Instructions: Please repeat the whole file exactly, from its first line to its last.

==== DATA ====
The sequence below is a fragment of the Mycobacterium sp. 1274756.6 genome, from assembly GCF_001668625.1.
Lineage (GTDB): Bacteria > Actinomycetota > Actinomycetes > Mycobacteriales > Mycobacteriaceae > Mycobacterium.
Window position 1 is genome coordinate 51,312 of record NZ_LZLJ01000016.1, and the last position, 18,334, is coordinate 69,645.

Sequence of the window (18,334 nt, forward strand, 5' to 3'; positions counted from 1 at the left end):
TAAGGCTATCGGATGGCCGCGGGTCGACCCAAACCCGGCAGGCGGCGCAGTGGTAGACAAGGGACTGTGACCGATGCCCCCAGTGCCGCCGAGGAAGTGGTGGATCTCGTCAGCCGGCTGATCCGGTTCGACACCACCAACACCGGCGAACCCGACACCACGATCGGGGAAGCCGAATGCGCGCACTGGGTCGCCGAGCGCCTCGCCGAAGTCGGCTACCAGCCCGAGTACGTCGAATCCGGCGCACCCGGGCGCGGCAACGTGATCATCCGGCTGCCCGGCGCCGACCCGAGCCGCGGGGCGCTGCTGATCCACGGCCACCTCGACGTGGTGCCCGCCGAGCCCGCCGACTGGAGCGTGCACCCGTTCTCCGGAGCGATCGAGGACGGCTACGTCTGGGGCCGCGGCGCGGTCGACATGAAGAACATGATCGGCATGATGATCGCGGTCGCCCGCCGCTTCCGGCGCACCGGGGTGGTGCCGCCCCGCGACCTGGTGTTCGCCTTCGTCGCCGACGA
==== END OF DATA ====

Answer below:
The sequence below is a fragment of the Mycobacterium sp. 1274756.6 genome, from assembly GCF_001668625.1.
Lineage (GTDB): Bacteria > Actinomycetota > Actinomycetes > Mycobacteriales > Mycobacteriaceae > Mycobacterium.
Window position 1 is genome coordinate 51,312 of record NZ_LZLJ01000016.1, and the last position, 18,334, is coordinate 69,645.

Sequence of the window (18,334 nt, forward strand, 5' to 3'; positions counted from 1 at the left end):
TAAGGCTATCGGATGGCCGCGGGTCGACCCAAACCCGGCAGGCGGCGCAGTGGTAGACAAGGGACTGTGACCGATGCCCCCAGTGCCGCCGAGGAAGTGGTGGATCTCGTCAGCCGGCTGATCCGGTTCGACACCACCAACACCGGCGAACCCGACACCACGATCGGGGAAGCCGAATGCGCGCACTGGGTCGCCGAGCGCCTCGCCGAAGTCGGCTACCAGCCCGAGTACGTCGAATCCGGCGCACCCGGGCGCGGCAACGTGATCATCCGGCTGCCCGGCGCCGACCCGAGCCGCGGGGCGCTGCTGATCCACGGCCACCTCGACGTGGTGCCCGCCGAGCCCGCCGACTGGAGCGTGCACCCGTTCTCCGGAGCGATCGAGGACGGCTACGTCTGGGGCCGCGGCGCGGTCGACATGAAGAACATGATCGGCATGATGATCGCGGTCGCCCGCCGCTTCCGGCGCACCGGGGTGGTGCCGCCCCGCGACCTGGTGTTCGCCTTCGTCGCCGACGA